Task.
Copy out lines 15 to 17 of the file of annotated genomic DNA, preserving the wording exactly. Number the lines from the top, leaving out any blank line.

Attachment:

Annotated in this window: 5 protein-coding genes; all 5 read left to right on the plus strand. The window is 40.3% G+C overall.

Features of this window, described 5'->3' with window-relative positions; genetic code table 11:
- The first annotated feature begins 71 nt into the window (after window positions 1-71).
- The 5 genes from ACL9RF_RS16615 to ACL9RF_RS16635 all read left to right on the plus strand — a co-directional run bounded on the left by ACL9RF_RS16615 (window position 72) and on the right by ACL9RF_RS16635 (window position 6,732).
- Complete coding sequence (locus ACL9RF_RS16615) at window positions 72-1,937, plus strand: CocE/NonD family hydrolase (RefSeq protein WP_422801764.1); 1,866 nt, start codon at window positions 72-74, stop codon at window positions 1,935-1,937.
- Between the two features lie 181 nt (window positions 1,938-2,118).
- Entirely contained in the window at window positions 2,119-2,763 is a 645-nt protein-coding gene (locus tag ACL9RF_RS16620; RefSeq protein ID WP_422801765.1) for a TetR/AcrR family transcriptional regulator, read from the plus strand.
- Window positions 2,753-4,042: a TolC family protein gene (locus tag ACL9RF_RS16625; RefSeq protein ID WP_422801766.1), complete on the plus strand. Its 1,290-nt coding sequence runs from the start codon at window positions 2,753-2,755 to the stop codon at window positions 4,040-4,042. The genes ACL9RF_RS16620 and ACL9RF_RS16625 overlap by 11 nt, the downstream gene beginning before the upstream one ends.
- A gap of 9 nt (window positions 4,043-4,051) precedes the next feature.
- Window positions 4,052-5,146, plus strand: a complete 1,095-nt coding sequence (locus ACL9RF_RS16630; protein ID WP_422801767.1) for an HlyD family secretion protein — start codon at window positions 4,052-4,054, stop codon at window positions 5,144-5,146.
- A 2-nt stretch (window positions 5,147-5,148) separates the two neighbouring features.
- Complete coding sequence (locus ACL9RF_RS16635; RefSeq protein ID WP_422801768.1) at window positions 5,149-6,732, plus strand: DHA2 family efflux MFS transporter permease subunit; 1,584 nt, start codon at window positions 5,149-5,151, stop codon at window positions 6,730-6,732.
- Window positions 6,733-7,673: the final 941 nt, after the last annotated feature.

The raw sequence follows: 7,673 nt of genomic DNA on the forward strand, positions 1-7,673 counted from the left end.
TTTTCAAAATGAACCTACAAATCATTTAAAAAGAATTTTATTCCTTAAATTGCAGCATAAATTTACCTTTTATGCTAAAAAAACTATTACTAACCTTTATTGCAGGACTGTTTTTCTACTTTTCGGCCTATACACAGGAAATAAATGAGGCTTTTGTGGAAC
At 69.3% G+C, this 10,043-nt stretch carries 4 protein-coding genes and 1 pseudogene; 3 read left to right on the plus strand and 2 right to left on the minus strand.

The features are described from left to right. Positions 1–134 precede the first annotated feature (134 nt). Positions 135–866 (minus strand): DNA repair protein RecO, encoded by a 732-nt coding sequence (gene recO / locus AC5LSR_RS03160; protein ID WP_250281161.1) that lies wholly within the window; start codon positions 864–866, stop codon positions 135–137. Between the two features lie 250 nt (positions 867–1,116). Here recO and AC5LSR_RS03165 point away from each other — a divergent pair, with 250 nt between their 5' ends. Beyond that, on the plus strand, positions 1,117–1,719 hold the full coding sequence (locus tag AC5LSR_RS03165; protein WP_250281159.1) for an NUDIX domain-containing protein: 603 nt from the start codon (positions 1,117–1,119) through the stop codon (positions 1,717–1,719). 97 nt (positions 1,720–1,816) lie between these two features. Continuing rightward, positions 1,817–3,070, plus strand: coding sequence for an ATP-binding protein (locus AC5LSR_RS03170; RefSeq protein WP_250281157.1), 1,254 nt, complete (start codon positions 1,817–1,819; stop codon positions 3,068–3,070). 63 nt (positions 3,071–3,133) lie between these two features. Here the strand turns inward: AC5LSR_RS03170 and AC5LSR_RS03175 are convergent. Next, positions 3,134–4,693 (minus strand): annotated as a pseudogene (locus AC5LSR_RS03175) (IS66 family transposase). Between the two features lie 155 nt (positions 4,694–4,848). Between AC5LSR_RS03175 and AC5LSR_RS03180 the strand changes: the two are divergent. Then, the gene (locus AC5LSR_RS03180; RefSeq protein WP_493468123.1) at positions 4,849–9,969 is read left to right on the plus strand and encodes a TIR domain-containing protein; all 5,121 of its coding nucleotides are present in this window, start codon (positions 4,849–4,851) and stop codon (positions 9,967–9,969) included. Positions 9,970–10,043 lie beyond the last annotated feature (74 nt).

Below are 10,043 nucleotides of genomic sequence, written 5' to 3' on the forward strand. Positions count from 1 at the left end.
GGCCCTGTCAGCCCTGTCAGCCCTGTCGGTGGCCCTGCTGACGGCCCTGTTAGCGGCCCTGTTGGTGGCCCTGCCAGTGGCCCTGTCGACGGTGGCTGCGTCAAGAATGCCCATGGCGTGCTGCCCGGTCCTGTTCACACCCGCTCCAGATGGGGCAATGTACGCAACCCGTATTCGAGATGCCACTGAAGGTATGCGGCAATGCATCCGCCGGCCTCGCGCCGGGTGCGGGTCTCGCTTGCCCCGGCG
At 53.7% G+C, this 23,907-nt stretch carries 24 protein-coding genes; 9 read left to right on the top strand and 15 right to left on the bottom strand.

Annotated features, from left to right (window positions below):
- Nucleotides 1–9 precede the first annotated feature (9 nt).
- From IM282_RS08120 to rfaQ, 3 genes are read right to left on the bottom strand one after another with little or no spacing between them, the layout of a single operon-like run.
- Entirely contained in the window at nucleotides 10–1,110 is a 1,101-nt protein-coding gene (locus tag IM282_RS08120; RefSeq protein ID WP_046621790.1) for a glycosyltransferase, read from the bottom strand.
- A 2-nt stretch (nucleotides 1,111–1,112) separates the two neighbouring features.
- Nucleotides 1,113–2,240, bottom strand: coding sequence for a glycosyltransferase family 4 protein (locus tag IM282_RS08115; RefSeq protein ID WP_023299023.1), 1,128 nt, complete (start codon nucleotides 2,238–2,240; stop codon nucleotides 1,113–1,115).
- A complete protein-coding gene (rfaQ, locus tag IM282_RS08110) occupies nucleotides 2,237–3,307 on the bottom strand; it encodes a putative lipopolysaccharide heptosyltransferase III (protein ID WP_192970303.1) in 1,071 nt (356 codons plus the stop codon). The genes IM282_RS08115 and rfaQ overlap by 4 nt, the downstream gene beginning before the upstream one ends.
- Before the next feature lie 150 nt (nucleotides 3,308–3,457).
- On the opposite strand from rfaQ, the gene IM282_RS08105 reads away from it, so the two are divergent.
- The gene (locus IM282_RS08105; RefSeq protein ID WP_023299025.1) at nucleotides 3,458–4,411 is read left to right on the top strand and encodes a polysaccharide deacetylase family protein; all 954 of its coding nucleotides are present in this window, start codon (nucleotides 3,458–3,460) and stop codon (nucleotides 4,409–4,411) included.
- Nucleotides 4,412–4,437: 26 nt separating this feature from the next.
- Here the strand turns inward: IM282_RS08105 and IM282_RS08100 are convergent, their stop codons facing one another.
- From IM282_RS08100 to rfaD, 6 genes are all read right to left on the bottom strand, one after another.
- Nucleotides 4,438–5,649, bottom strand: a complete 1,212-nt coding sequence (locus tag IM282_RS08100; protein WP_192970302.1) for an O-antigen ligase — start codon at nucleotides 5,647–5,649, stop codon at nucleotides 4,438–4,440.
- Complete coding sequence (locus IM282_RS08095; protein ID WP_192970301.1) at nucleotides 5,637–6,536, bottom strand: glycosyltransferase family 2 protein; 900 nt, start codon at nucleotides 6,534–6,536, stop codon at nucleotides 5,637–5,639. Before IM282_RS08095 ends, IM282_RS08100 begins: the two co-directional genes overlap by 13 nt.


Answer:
TTTTCAAAATGAACCTACAAATCATTTAAAAAGAATTTTATTCCTTAAATTGCAGCATAAATTTACCTTTTATGCTAAAAAAACTATTACTAACCTTTATTGCAGGACTGTTTTTCTACTTTTCGGCCTATACACAGGAAATAAATGAGGCTTTTGTGGAAC
At 69.3% G+C, this 10,043-nt stretch carries 4 protein-coding genes and 1 pseudogene; 3 read left to right on the plus strand and 2 right to left on the minus strand.

The features are described from left to right. Positions 1–134 precede the first annotated feature (134 nt). Positions 135–866 (minus strand): DNA repair protein RecO, encoded by a 732-nt coding sequence (gene recO / locus AC5LSR_RS03160; protein ID WP_250281161.1) that lies wholly within the window; start codon positions 864–866, stop codon positions 135–137. Between the two features lie 250 nt (positions 867–1,116). Here recO and AC5LSR_RS03165 point away from each other — a divergent pair, with 250 nt between their 5' ends. Beyond that, on the plus strand, positions 1,117–1,719 hold the full coding sequence (locus tag AC5LSR_RS03165; protein WP_250281159.1) for an NUDIX domain-containing protein: 603 nt from the start codon (positions 1,117–1,119) through the stop codon (positions 1,717–1,719). 97 nt (positions 1,720–1,816) lie between these two features. Continuing rightward, positions 1,817–3,070, plus strand: coding sequence for an ATP-binding protein (locus AC5LSR_RS03170; RefSeq protein WP_250281157.1), 1,254 nt, complete (start codon positions 1,817–1,819; stop codon positions 3,068–3,070). 63 nt (positions 3,071–3,133) lie between these two features. Here the strand turns inward: AC5LSR_RS03170 and AC5LSR_RS03175 are convergent. Next, positions 3,134–4,693 (minus strand): annotated as a pseudogene (locus AC5LSR_RS03175) (IS66 family transposase). Between the two features lie 155 nt (positions 4,694–4,848). Between AC5LSR_RS03175 and AC5LSR_RS03180 the strand changes: the two are divergent. Then, the gene (locus AC5LSR_RS03180; RefSeq protein WP_493468123.1) at positions 4,849–9,969 is read left to right on the plus strand and encodes a TIR domain-containing protein; all 5,121 of its coding nucleotides are present in this window, start codon (positions 4,849–4,851) and stop codon (positions 9,967–9,969) included. Positions 9,970–10,043 lie beyond the last annotated feature (74 nt).